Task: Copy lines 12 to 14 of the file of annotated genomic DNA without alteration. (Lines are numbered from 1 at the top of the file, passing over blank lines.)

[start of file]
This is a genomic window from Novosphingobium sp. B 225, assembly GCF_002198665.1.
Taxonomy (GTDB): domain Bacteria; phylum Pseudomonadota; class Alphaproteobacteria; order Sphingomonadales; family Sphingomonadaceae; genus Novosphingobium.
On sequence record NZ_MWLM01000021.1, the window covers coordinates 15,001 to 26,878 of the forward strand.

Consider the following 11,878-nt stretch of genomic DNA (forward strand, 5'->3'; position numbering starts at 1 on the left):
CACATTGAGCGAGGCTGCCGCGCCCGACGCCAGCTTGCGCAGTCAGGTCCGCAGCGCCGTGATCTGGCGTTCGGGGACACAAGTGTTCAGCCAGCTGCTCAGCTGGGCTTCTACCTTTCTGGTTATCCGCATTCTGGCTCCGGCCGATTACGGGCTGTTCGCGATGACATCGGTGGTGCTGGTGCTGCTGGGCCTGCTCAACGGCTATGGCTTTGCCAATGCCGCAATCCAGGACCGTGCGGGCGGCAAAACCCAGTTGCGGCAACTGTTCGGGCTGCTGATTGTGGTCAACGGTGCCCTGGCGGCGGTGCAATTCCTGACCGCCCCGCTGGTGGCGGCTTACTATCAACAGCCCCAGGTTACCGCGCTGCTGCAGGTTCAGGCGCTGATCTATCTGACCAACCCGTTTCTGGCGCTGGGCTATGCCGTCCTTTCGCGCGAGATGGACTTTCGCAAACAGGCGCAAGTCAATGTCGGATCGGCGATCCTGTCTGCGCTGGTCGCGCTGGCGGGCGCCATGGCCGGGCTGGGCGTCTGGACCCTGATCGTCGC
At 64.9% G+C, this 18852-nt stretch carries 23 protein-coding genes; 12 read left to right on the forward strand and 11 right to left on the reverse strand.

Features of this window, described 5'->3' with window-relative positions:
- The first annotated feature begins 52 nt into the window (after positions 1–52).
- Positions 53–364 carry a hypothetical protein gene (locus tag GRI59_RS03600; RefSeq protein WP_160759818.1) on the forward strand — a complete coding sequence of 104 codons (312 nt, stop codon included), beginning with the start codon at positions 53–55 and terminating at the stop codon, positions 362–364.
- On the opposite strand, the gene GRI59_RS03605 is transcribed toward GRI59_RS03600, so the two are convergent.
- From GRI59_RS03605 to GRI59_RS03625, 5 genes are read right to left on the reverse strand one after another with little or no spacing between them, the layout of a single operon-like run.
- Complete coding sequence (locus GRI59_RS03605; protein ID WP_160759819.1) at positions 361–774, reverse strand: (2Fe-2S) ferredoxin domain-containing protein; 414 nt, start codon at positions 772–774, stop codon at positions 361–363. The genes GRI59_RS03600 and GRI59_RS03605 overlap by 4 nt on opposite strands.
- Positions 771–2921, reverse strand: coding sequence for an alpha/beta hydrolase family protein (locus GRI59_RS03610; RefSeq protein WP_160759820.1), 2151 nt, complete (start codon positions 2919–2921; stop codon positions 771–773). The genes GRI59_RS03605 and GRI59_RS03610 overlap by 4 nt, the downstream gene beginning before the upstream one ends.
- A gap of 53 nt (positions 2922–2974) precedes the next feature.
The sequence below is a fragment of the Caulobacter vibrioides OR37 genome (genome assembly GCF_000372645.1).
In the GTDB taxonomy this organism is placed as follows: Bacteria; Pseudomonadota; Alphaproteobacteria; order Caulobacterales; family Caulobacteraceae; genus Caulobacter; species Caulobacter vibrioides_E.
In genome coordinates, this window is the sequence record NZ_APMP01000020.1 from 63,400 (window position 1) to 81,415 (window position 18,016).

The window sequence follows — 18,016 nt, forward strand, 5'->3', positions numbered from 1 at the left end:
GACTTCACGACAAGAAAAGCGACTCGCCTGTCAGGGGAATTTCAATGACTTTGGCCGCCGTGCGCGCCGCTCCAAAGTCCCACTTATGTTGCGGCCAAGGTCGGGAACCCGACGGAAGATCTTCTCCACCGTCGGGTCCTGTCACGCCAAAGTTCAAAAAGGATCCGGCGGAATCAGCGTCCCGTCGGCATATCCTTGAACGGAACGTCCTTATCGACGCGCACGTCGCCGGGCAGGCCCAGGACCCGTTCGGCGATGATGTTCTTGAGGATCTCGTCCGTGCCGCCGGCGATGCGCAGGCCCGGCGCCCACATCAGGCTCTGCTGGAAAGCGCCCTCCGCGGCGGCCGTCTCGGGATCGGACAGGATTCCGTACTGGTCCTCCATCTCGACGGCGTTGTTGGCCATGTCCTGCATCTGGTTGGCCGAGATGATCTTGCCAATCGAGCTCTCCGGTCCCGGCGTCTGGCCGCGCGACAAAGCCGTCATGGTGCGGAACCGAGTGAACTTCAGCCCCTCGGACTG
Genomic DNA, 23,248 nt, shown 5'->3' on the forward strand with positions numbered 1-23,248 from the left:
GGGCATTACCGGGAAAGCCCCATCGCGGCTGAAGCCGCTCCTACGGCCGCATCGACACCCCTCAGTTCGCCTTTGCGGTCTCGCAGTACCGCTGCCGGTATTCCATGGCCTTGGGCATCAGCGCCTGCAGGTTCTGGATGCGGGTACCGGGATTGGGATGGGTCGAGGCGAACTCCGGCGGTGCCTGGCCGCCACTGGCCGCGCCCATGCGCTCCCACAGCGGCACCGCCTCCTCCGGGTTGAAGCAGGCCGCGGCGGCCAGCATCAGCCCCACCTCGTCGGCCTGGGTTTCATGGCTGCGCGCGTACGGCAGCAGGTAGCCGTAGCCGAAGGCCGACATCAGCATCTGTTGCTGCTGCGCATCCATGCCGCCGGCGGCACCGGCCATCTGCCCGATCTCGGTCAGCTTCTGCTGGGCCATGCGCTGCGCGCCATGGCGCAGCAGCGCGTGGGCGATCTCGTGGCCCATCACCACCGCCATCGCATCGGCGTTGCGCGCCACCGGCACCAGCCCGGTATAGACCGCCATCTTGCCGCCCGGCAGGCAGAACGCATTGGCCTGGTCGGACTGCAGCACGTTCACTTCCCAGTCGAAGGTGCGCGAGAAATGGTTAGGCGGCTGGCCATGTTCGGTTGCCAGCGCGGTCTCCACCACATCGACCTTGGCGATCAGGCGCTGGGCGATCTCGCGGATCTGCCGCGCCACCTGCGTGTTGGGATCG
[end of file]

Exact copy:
- Complete coding sequence (locus GRI59_RS03605; protein ID WP_160759819.1) at positions 361–774, reverse strand: (2Fe-2S) ferredoxin domain-containing protein; 414 nt, start codon at positions 772–774, stop codon at positions 361–363. The genes GRI59_RS03600 and GRI59_RS03605 overlap by 4 nt on opposite strands.
- Positions 771–2921, reverse strand: coding sequence for an alpha/beta hydrolase family protein (locus GRI59_RS03610; RefSeq protein WP_160759820.1), 2151 nt, complete (start codon positions 2919–2921; stop codon positions 771–773). The genes GRI59_RS03605 and GRI59_RS03610 overlap by 4 nt, the downstream gene beginning before the upstream one ends.
- A gap of 53 nt (positions 2922–2974) precedes the next feature.